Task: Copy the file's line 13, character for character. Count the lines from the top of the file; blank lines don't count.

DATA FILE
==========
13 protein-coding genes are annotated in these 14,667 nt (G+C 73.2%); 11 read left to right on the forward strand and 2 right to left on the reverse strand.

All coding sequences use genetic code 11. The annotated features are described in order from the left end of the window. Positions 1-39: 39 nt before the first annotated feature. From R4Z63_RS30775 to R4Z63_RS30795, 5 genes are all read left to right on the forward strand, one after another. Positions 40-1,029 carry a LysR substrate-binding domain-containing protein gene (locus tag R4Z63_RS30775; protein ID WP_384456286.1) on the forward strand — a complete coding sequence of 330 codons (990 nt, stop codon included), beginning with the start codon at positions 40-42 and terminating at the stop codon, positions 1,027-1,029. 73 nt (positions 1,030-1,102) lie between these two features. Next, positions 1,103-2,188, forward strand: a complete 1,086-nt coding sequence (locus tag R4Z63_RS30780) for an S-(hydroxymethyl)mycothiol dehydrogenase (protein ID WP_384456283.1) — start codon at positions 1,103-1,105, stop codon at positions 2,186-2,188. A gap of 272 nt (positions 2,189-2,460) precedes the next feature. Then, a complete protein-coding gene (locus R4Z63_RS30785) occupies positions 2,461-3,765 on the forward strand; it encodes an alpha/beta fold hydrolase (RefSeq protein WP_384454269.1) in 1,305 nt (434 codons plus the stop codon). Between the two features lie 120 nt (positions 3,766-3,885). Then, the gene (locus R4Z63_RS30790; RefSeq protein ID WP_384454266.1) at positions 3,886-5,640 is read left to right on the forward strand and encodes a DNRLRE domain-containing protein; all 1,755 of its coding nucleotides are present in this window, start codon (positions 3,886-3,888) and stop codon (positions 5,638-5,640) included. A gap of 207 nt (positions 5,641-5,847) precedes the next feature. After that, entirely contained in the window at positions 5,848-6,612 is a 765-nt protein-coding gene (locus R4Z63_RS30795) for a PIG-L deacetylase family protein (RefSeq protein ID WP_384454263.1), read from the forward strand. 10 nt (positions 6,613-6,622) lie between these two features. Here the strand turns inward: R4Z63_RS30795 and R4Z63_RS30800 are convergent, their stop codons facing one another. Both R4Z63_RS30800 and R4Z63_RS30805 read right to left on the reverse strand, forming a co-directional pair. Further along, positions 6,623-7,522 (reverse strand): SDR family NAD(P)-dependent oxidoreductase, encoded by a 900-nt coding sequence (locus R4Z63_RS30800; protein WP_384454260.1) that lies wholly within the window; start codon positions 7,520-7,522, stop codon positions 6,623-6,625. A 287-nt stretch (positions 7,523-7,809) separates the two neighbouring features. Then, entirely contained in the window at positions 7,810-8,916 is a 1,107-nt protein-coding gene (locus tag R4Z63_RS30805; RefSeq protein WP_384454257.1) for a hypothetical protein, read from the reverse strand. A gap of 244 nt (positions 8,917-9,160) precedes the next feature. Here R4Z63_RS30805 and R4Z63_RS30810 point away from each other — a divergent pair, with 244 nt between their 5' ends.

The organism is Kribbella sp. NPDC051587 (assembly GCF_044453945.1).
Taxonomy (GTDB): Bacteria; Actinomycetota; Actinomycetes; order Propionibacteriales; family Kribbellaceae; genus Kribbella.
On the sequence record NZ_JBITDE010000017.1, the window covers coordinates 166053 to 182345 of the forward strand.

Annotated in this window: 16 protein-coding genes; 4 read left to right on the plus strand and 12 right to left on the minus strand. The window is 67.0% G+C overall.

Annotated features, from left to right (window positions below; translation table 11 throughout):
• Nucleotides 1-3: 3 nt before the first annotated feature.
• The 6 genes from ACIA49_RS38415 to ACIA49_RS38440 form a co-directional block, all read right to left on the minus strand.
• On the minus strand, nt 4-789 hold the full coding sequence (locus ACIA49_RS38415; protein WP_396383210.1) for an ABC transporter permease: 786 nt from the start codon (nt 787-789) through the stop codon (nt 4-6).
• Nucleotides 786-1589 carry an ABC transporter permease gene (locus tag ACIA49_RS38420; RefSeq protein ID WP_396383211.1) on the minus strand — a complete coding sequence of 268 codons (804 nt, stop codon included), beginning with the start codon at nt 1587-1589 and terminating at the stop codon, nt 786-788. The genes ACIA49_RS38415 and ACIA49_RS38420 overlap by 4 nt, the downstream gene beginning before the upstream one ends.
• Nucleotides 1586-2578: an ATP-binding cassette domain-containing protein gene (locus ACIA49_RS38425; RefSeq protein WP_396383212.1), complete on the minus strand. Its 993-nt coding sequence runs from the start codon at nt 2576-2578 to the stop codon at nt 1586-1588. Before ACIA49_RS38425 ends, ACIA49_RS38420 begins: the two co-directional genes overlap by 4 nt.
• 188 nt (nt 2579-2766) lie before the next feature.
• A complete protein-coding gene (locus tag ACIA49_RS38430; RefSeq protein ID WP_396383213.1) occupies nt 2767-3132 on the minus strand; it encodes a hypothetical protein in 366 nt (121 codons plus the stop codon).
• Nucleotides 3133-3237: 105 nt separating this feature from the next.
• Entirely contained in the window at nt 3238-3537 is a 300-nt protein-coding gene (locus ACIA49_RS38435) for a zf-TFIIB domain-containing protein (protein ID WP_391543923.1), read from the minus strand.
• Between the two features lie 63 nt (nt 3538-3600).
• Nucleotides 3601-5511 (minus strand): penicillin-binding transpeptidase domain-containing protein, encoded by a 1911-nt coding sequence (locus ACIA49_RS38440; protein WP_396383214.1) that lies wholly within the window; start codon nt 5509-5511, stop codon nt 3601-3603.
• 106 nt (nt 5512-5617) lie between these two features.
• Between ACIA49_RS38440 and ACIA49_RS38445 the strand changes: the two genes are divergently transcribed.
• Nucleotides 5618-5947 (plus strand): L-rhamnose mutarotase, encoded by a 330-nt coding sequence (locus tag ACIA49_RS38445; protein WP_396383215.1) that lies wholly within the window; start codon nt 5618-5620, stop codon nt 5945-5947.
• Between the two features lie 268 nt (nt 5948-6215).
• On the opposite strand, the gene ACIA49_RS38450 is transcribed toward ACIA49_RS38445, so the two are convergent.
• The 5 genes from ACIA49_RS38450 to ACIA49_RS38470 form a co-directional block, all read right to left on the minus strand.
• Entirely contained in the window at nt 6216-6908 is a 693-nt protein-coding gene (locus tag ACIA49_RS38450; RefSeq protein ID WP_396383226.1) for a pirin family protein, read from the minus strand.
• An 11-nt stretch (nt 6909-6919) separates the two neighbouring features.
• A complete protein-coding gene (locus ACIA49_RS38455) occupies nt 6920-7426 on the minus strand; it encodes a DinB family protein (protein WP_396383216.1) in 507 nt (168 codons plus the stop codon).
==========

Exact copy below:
• 188 nt (nt 2579-2766) lie before the next feature.